Exercise 1Count the number of root sand affixes in the words: crank,cranky, less, tasteless. Provide rationale.
Exercise 2 Should /-un/ be analyzed as one morpheme or two morphemes (/-un/1 and /-un/2)? Undress Unusable Unspeakable Untie
Structure of derived words [N] [V] [V] re- interpret -ation [[re [interpret]V ] V ation] N
Structure of derived wordsIf the morpheme /ation/ attaches to the noun first, the result is anoun .The affix /re/ only attaches to verbs and means to performan action again. The derivation cannot go further, the derivationfails. [N] [V] re- interpret -ation
Ambiguous Derivations Uncomfortably[[un [[comfort]N abl]A] A ly] Adv[un [[[comfort]N abl] A ly] Adv ] Adv
Morphological analysis Identify affixes From groups by lexical category or grammatical from Look within a group for repeating segments (affixes) Look across groups for non-alternating segments Solve for underlying form of allomorphs, if any Follow steps for phonological analysis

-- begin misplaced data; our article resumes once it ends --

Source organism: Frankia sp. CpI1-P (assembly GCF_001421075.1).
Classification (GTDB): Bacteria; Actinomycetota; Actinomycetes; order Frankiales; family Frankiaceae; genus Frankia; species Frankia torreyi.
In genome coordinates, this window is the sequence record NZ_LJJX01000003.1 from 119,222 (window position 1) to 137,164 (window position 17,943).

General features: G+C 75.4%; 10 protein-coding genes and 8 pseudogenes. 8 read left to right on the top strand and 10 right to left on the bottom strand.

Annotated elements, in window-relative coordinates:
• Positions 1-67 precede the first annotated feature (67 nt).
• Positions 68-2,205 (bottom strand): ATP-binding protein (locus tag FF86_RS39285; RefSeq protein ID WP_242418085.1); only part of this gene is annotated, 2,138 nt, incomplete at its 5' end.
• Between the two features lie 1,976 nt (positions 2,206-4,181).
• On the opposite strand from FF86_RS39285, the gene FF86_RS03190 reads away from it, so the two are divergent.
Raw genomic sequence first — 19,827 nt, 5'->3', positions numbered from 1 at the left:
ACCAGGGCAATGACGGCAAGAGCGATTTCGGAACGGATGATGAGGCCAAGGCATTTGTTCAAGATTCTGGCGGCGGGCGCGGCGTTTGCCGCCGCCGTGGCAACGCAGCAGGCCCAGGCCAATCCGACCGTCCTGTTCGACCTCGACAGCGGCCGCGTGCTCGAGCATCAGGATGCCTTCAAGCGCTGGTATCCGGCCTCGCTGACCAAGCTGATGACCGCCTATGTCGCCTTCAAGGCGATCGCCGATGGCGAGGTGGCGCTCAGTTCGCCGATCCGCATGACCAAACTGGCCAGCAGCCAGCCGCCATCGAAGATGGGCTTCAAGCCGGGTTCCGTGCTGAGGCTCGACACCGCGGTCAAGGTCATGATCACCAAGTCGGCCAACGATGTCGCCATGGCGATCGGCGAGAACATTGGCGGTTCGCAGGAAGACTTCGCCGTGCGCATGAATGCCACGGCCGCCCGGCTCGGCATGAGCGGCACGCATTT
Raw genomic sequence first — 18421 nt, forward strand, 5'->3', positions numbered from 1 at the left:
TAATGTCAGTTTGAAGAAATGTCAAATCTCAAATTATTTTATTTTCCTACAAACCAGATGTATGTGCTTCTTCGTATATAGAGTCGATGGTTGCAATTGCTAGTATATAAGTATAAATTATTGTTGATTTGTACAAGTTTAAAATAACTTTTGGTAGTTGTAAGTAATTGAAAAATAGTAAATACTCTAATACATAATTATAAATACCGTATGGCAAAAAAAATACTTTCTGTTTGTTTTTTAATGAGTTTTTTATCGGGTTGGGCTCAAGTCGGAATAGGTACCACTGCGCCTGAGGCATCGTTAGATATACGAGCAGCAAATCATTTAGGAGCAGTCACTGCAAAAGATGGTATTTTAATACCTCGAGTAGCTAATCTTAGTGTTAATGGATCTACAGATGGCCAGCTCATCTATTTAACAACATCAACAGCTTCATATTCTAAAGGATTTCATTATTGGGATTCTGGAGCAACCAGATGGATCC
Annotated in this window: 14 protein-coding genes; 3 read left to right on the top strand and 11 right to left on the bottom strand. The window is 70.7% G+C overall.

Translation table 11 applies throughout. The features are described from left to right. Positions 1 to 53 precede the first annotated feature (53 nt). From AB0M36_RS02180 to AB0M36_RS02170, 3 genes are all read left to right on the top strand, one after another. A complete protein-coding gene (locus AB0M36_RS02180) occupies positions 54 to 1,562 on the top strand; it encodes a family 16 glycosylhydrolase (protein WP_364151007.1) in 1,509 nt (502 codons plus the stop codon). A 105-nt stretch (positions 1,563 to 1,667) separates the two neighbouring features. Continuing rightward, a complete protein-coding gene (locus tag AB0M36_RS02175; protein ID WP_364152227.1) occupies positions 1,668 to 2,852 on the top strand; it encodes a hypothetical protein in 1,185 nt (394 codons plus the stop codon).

Exercise 3 Kujamaat Jóola Identify all affixes and allomorphs, if any. Singular N Plural N English kɔ:l wɔ:l bone kaƞag uƞag fin kəsinsiƞ usinsiƞ basket kapɔt upɔt pot kajata ujata frog kasankɛn usankɛn language
Exercise 3 Look within Singular N Plural N English kɔ:l wɔ:l bone kaƞag uƞag fin kəsinsiƞ usinsiƞ basket kapɔt upɔt pot kajata ujata frog kasankɛn usankɛn language
Exercise 3 Look accross Singular N Plural N English kɔ:l wɔ:l bone kaƞag uƞag fin kəsinsiƞ usinsiƞ basket kapɔt upɔt pot kajata ujata frog kasankɛn usankɛn language
Exercise 3 Kujamaat Jóola Allomorphs of the singular morpheme: [k-], [ka-], [kə-] Allomorphs of the plural morpheme: [w-], [u-]
Thank you! Leave a comment if you have any questions or would like additional exercises